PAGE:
Somali Military and Political Forces

Human Rights Abuses

Since before the U.N. intervention, and still currently, abuses by agents of Somalia's de facto authorities have included killings of civilians through the indiscriminate use of heavy weapons, the deliberate, targeted killing of civilians, execution-style killings of captives, rape and other cruel and degrading treatment, and forced displacement and controls on freedom of movement. All of these abuses appear in patterns that reflect discriminatory treatment along clan lines. Protection from abuses, and compensation for past abuses is also sometimes available, although often depending almost exclusively on clan affiliation. Shari'a (Islamic law) has been credited with significantly reducing common crime in areas in which it has been enforced. Even in those areas where local authorities have agreed to impose either traditional forms of judgment and punishment for crimes, or shari'a, the clan of the offender and the victim may be a determining factor. The virtual absence of due process guarantees in the current Somali application of shari'a and in traditional proceedings, as well as the cruel and irrevocable punishments often handed down—including summary executions and amputations—are further concerns. The deliberate deprivation of the basic needs for survival, which resulted in hundreds of thousands of deaths in the civil war, also continues along clan lines, although without the mass killings and the destruction of water systems and the means of production that marked the civil war. That the systemic looting of vulnerable populations has not recently led to massive starvation and death, however, is also a consequence of recent improvements in rainfall and bountiful harvests. The implication is that a return to massive inter-clan conflict could again result in the mass starvation of the past—if it coincided, as in parts of 1991-1992, with severe drought and abandoned agricultural production. Systematic murder on the authority of Somali clans and their warleaders has continued to be reported in the past year, although nothing like the scale of the massacres of 1991 and 1992. Some of these deliberate and arbitrary killings have occurred in the aftermath of battles to control towns or neighborhoods. Murder driven by clan differences has often been reported in the context of moves by victorious militia to expel civilians of rival communities wholly from an area. This clearance of civilian populations from their homes and land has been a feature of the civil war since even before the fall of Mohamed Siad Barre, who ruled Somalia from 1969 to 1991.

Somalis Most at Risk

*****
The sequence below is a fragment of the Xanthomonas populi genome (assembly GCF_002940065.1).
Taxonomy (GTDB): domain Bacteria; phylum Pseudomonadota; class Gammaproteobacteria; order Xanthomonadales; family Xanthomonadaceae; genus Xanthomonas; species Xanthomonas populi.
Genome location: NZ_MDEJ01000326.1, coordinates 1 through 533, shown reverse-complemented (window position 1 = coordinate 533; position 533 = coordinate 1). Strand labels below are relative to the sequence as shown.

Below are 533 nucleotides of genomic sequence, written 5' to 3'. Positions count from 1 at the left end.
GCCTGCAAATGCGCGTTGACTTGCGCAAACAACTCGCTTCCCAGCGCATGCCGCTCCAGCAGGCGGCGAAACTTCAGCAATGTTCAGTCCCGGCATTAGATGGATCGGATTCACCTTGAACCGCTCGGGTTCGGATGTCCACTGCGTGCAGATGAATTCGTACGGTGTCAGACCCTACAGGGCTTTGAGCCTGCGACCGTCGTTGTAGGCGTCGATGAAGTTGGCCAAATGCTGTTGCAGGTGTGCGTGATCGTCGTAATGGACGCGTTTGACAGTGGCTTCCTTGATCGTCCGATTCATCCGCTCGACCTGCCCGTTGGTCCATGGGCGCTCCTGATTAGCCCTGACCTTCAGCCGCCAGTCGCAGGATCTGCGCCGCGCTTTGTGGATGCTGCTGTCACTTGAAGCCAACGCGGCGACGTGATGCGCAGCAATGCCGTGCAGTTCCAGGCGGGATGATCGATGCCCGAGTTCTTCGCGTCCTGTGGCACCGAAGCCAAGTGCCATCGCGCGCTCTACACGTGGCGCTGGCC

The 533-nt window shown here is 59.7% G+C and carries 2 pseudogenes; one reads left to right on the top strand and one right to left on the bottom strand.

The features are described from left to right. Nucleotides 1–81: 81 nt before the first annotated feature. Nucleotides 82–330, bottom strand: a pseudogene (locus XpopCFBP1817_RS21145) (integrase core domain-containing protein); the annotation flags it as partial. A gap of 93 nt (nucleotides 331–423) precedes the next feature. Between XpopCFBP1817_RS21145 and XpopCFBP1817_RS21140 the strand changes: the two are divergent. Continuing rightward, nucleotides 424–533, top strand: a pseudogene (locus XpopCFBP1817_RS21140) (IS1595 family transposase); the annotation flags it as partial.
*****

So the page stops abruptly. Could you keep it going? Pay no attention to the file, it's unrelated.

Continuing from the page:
The situation of the Somalis who are most at risk of deliberate and arbitrary killing, of forced displacement, rape and other abuse is documented in many of the Human Rights Watch interviews cited in this report. These are the hundreds of thousands of Somalis who have been displaced from their homes and dispossessed of their means of support, as well as ethnic minority communities, who face expulsion from their land or looting of their means of survival by the armed militias of more powerful groups. The victimization of women, particularly the displaced, is widespread. And as noted above, some former UNOSOM employees face or have suffered reprisals for their involvement with the U.N. Others are under threat because they are leaders of their own communities and are seen to pose a challenge to the coalitions led by rival warleaders. Although a rupture of custom, attacks on traditional leaders have been a particularly disturbing part of the recent human rights record. Such killings may be of enormous significance to current efforts by councils of elders and other community leaders to agree to alternatives to continuing conflict. A common theme emerging from interviews with clan leaders, members of Somali nongovernmental organizations and other Somalis who met with Human Rights Watch in January and February 1995 was a weariness with the war and lawlessness of the past four years. A common desire for law and order frequently took the form of support for the introduction of the "hudud" punishments derived from Islamic law. Traditional means of arbitration between clan elders have also been revived in many areas to provide some means of redress for both abuse by rival authorities and common crime: they can work so long as a victim of abuse has a subclan strong enough to act on his or her behalf. There appears to be a consensus among the traditional leaders Human Rights Watch met that law is the essential precondition of a restoration of order in Somalia. At the same time, but there is little sign of progress either in reintroducing the pre-civil war system of law and justice, or in establishing reformed and effective structures in its place.[9] The most dramatic limitations on local, and particularly traditional remedies to abuse—and the protection of the population—are in their discriminatory application. Protection, compensation and justice are in many areas applied strictly on the basis of one's clan identity. As an agency official noted, "The only human rights protection is the structure of the clan, in the sense that it is the clan that protects rights."[10] Security and justice too often depend ultimately on one's kinship group and its relative power in a local community. Exhaustion at the permanent threat of violence has led increasingly to intra- and inter-clan consultations to seek political solutions. A series of inter-clan conferences in the south during the past year has brought together clan elders, businessmen, women's groups, intellectuals and religious leaders, while excluding or marginalizing warleaders' representatives. Mostly held without UNOSOM encouragement or support, these conferences have reached interim agreements toward both resolving inter-clan conflict and undercutting the warleaders who claim their support from rival clans. The warleaders clearly see such negotiations as a threat. This has been shown by killings and threats apparently intended to intimidate or to eliminate key elders in pivotal communities that contemplate a course of inter- clan relations independent of the warleaders. These killings have continued despite what a longtime aid official in Somalia described to Human Rights Watch as the ordinary Somali's "horror" at attacks on clan elders. But below we document several recent cases in which elders were seized and killed, threatened with death or had relatives kidnapped by agents of the principal warleaders.